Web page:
HParsedToken *h_act_last(const HParseResult *p, void* user_data)

Assuming p is an h_sequence, returns the last item of p. If p is not an h_sequence or does not contain at least one item, fails by assert.

HParsedToken *h_act_index(int i, const HParseResult *p, void* user_data)

Assuming p is an h_sequence, returns the ith item of p. If p is not an h_sequence or does not contain at least one item, returns a NULL AST.

HParsedToken *h_act_flatten(const HParseResult *p, void* user_data)

Given a parse result p, which may or may not be an h_sequence, recursively descends into any h_sequences within and moves its elements up to a single top-level h_sequence. If p contains a single non-h_sequence result, returns an h_sequence containing that single item.

That is, if the AST of p contains the following result (in which comma-delimited lists denote sequences):

a, b, c, s1, g, s3
         /\     |
        d, s2   h
           /\
          e, f

h_act_flatten will return the sequence a, b, c, d, e, f, g, h.

HParsedToken *h_act_ignore(const HParseResult *p, void* user_data)

This is the action equivalent of the parser combinator h_ignore. It simply causes the AST it is applied to to be replaced with NULL. This most importantly causes it to be elided from the result of a surrounding h_sequence.

Indirect binding

Some data formats are recursive, in which an x may itself contain other xs. Clearly, this code won't work:

HParser *x = h_choice(x, y, z, NULL);

because x has yet to be defined when you're using it as a parameter to h_choice! To get around this, you need to make a sort of forward declaration of x using h_indirect, create a parser containing a reference to x, then bind that parser back to x using h_bind_indirect.

HParser *x = h_indirect();
HParser *foo = h_choice(x, y, z, NULL);
h_bind_indirect(x, foo);

Unit testing

Hammer defines a bunch of macros in test_suite.h to make it easy for you to implement testing of your own parsers; you'll need glib installed to take advantage of it. There are a bunch of ways to go about testing; in this section I'll describe one.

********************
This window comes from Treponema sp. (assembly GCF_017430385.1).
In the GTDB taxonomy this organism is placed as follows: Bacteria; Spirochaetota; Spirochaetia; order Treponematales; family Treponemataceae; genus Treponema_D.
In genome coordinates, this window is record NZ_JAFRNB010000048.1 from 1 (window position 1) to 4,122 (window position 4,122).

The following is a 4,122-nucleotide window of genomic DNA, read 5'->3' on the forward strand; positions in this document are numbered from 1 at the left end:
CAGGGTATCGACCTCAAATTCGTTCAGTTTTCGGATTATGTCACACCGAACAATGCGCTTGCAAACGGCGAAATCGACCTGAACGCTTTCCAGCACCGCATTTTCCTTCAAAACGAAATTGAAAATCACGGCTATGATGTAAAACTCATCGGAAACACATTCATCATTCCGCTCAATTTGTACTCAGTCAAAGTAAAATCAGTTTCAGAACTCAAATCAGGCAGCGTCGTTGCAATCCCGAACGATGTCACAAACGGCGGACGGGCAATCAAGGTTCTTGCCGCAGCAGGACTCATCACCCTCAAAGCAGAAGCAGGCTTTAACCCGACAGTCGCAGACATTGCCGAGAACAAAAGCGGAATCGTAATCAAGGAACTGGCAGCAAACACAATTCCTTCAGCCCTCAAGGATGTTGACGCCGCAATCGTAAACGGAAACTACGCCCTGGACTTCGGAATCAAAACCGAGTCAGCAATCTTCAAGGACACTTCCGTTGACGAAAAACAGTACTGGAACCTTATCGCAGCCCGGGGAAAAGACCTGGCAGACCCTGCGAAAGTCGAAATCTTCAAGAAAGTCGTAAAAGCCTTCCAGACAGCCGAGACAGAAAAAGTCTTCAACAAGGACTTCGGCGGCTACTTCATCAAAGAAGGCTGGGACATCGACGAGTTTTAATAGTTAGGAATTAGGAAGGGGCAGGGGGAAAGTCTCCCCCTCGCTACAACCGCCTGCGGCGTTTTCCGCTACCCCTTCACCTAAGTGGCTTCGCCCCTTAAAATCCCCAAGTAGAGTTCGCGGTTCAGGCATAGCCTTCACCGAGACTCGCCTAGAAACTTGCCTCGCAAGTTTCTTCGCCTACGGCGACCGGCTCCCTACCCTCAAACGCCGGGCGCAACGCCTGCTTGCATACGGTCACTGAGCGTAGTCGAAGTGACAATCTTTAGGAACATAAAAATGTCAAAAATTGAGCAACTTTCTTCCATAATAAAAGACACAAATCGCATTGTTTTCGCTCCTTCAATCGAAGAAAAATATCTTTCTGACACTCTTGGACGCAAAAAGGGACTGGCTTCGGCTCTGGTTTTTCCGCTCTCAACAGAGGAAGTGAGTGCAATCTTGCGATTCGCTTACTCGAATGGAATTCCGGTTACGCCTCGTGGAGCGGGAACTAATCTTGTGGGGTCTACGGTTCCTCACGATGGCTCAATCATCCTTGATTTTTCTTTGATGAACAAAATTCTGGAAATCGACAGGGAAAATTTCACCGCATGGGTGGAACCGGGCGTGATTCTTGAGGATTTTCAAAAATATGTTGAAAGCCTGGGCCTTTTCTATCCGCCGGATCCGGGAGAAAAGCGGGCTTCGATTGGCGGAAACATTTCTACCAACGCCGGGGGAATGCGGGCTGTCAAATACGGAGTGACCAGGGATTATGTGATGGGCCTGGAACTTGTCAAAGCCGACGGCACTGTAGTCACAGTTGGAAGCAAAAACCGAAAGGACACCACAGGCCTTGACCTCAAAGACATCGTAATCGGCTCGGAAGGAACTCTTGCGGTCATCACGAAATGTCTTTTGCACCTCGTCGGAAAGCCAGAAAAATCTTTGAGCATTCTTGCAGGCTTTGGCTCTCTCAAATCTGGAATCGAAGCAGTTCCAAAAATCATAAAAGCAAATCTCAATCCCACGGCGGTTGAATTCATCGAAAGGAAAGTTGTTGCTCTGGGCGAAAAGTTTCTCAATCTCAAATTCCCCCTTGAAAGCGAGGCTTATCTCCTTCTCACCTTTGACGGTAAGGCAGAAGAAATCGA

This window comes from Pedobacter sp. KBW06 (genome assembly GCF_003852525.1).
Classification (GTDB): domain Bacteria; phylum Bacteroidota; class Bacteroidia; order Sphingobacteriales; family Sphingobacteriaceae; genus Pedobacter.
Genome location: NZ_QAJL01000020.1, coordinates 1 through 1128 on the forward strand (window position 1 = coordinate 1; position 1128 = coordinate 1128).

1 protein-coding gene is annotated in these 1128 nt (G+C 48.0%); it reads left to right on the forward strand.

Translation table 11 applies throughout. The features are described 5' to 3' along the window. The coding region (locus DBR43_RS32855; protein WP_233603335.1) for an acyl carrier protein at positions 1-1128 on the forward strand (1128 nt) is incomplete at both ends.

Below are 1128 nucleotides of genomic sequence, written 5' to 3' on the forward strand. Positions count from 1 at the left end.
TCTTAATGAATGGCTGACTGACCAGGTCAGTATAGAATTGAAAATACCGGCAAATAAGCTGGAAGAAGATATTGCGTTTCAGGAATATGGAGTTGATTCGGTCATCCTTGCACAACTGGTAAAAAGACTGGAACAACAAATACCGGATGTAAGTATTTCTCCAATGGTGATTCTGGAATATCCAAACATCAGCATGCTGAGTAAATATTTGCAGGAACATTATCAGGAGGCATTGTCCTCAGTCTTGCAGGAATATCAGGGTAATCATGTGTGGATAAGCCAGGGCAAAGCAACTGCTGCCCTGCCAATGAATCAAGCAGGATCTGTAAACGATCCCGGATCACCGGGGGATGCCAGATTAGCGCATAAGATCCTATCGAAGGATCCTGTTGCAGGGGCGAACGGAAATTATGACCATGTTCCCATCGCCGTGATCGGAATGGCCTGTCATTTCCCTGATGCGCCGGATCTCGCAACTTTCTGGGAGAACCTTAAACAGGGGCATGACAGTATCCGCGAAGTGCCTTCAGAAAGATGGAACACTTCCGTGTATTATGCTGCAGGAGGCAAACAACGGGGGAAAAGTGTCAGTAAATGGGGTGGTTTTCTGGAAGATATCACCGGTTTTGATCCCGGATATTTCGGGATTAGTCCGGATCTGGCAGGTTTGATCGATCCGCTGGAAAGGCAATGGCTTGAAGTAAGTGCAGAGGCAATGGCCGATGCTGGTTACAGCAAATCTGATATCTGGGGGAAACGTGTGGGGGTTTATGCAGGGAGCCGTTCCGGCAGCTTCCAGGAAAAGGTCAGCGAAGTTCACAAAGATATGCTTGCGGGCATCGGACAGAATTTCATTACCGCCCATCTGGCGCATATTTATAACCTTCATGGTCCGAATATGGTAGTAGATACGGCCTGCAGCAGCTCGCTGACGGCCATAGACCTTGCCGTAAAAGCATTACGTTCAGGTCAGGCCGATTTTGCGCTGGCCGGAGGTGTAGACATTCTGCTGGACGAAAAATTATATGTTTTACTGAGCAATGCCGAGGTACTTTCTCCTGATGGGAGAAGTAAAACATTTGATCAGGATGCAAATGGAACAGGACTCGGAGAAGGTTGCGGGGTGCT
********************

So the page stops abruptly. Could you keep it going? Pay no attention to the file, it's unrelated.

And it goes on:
First, put the code that defines your parser in a different file (or set of files) from the code that uses your parser. That is, all the HParser definitions would go in, e.g., my_protocol_parser.c and any code that calls h_parse would go in, e.g., my_program.c. Then you create a separate file, e.g., my_protocol_parser_tests.c that implements the tests, and might look something like this:

 1  #include <hammer/hammer.h>
 2  #include "my_protocol_parser.h"
 3
 4  HParser *parser_under_test;
 5
 6  int main(int argc, char *argv[])
 7  {
 8      g_test_init(&argc, &argv, NULL);
 9      parser_under_test = my_protocol_parser();
10      g_test_add_func("test1", test1);
11      g_test_add_func("test2", test2);
12      g_test_add_func("test3", test3);
13      g_test_run();
14  }

Line 8 initializes the glib testing framework, line 9 instantiates your parser, lines 10-12 register your tests (to be described shortly), and line 13 runs them for you. g_test_add_func takes as parameters a string to describe the test you're adding and a function that implements the test; this function must take no parameters and have no return value. (One implication of this is that, as demonstrated on line 4, your parser should be defined globally.)

Individual tests could look something like this:

 1  static void test1(void) {
 2      HParseResult *result = h_parse(parser_under_test, "some string", 11);
 3      g_check_cmp_uint32(result->ast->token_type, ==, TT_BYTES);
 4      g_assert(0 == memcp(octets->ast->bytes.token, "result", 6));
 5  }

Line 2 performs the parse, line 3 checks to see that the result of the parse is of the correct type, and line 4 checks that the result of the parse has the correct value. g_assert is part of the glib testing framework, whereas g_check_cmp_uint32 is one of many convenience functions provided in test_suite.h